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From the Centers for Disease Control and Prevention
March 19, 2003

Fatal Degenerative Neurologic Illnesses in Men Who Participated in Wild Game Feasts—Wisconsin, 2002

JAMA. 2003;289(11):1369-1371. doi:10.1001/jama.289.11.1369
Fatal Degenerative Neurologic Illnesses in Men Who Participated in Wild Game Feasts—Wisconsin, 2002

MMWR. 2003;52:125-127

Creutzfeldt-Jakob disease (CJD) is a fatal neurologic disorder in humans. CJD is one of a group of conditions known as transmissible spongiform encephalopathies (TSEs), or prion diseases, that are believed to be caused by abnormally configured, host-encoded prion proteins that accumulate in the central nervous tissue.1 CJD has an annual incidence of approximately 1 case per million population in the United States1 and occurs in three forms: sporadic, genetically determined, and acquired by infection. In the latter form, the incubation period is measured typically in years. Recent evidence that prion infection can cross the species barrier between humans and cattle has raised increasing public health concerns about the possible transmission to humans of a TSE among deer and elk known as chronic wasting disease (CWD).2 During 1993-1999, three men who participated in wild game feasts in northern Wisconsin died of degenerative neurologic illnesses. This report documents the investigation of these deaths, which was initiated in August 2002 and which confirmed the death of only one person from CJD. Although no association between CWD and CJD was found, continued surveillance of both diseases remains important to assess the possible risk for CWD transmission to humans.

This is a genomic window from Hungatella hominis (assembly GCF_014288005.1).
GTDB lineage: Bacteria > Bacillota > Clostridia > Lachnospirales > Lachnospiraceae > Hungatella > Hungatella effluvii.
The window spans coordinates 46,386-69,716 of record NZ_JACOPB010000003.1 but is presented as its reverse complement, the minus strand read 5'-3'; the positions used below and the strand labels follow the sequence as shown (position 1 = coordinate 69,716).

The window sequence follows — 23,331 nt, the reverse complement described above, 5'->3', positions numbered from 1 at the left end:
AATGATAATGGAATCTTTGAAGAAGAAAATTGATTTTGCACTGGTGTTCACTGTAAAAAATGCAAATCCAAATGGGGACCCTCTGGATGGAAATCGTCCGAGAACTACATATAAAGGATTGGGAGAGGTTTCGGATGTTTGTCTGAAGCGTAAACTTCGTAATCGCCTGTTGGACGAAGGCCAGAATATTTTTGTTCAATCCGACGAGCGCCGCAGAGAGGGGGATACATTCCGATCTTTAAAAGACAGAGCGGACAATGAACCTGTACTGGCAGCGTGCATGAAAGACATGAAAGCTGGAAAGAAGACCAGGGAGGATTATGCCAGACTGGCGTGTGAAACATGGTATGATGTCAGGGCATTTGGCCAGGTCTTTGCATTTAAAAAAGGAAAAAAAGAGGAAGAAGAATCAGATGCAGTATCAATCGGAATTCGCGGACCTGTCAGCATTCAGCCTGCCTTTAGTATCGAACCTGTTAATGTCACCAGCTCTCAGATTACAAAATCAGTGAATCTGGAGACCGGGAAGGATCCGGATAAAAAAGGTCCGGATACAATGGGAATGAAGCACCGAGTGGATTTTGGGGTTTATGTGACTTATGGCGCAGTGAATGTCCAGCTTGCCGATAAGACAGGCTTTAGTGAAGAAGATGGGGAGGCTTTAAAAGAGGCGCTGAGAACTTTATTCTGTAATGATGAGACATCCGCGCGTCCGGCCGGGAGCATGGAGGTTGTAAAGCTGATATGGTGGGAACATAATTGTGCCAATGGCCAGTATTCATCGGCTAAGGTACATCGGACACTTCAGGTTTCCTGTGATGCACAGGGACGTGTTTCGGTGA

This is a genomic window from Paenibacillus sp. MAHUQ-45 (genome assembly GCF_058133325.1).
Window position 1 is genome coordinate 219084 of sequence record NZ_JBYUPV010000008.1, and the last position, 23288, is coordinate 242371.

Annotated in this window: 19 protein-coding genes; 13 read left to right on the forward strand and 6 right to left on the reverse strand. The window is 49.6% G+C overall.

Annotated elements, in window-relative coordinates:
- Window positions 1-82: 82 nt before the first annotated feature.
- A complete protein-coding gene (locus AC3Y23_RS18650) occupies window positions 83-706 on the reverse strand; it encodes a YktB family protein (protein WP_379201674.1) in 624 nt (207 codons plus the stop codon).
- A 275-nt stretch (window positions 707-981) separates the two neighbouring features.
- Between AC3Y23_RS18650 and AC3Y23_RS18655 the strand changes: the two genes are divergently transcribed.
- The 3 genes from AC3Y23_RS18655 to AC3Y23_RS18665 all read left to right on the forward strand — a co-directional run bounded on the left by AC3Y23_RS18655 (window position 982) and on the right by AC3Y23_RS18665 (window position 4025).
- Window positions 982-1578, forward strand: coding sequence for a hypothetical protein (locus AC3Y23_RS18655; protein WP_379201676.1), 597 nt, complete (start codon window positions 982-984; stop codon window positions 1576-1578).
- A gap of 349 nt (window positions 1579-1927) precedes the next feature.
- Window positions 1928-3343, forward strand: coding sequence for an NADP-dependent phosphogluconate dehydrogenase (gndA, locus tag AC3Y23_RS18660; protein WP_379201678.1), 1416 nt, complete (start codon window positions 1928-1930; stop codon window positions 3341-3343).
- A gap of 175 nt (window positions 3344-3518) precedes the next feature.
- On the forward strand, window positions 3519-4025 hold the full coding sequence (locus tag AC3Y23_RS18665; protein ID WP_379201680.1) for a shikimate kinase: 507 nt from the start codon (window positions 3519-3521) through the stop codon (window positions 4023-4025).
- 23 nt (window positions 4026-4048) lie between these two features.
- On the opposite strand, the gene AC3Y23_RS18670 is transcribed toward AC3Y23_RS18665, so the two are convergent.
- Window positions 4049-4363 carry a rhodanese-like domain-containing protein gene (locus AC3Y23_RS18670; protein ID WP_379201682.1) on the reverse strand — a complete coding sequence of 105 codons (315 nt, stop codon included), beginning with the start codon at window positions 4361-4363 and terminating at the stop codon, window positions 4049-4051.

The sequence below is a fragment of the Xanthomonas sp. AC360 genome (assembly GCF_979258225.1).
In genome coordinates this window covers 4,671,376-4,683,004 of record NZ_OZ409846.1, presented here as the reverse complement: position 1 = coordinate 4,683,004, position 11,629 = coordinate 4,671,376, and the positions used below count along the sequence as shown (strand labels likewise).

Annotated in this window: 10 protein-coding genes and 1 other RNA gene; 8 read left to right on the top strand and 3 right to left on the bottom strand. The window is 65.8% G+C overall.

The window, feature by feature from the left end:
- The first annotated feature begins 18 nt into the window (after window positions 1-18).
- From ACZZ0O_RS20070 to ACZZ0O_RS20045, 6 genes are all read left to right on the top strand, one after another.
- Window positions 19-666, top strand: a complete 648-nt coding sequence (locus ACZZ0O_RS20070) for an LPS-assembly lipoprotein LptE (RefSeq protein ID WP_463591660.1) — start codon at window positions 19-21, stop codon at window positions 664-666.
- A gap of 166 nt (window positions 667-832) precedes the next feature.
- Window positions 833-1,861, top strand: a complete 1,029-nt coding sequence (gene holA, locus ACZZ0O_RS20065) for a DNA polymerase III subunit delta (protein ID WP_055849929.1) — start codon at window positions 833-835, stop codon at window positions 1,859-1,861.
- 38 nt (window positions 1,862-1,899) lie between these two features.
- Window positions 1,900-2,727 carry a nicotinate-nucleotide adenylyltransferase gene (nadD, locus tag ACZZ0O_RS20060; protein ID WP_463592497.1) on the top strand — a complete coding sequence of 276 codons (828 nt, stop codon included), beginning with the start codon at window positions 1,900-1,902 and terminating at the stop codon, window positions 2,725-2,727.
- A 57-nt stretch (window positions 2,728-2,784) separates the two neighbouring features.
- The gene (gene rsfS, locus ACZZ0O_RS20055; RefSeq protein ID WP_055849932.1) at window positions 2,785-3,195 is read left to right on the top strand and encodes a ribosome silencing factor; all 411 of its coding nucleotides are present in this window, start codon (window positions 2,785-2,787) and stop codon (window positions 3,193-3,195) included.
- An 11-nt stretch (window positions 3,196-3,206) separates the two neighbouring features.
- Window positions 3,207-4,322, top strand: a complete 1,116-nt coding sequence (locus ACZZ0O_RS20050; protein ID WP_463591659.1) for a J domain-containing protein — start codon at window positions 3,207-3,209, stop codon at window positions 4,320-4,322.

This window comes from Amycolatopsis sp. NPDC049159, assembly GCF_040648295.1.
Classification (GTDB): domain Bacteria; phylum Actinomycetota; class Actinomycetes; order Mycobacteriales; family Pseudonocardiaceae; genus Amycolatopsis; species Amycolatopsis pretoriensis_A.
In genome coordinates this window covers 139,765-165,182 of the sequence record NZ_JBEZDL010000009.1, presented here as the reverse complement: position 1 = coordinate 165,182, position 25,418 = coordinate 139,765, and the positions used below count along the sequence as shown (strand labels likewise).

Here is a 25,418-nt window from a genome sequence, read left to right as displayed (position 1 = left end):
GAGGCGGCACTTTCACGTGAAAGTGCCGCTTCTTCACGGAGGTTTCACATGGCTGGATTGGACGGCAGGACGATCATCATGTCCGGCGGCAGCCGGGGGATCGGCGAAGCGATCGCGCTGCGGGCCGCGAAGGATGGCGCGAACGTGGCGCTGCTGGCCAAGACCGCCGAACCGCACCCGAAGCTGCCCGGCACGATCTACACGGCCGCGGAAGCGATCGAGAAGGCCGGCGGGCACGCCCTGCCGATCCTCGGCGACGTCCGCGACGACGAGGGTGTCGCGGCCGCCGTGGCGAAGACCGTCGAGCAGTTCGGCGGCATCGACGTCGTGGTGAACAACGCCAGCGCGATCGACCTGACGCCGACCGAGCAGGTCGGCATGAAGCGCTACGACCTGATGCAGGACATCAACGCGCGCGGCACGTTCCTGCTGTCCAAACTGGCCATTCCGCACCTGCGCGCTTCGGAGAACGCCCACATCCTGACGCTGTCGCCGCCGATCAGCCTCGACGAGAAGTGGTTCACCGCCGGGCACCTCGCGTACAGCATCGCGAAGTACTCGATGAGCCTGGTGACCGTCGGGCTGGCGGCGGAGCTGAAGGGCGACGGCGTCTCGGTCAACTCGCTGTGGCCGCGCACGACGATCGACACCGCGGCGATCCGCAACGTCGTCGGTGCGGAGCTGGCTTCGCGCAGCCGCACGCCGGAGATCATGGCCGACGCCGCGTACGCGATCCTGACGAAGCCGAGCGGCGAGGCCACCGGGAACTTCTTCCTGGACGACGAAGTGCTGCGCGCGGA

Case Reports

Case 1. In December 1992, a Wisconsin man aged 66 years with a history of seizures since 1969 sought treatment for recurring seizures, increasing forgetfulness, and worsening hand tremors. Electroencephalographic (EEG) examination demonstrated focal epileptiform activity and nonspecific diffuse abnormalities, but no specific diagnosis was made. In February 1993, he was hospitalized for increasing confusion, ataxia, and movement tremors of his extremities. A magnetic resonance image (MRI) demonstrated mild, nonspecific enhancement along the inferior parasagittal occipital lobe. A repeat EEG showed bifrontal intermittent, short-interval, periodic sharp waves, suggesting a progressive encephalopathy; a diagnosis of CJD was suspected. The man died later that month; neuropathologic examination of brain tissue during autopsy indicated subacute spongiform encephalopathy, compatible with CJD.

The man was a lifelong hunter who ate venison frequently. He hunted primarily in northern Wisconsin but also at least once in Montana. He hosted wild game feasts at his cabin in northern Wisconsin from 1976 until shortly before his death. Fixed brain tissue obtained during the autopsy was sent for analysis to the National Prion Disease Pathology Surveillance Center (NPDPSC) and reexamined at the institution where the autopsy was conducted. Histopathologic examination did not substantiate the diagnosis of prion disease. In addition, 27 brain tissue sections were negative for prions by immunostaining despite positive antibody reactions against other proteins (controls), which indicated that other epitopes in the tissue samples were preserved.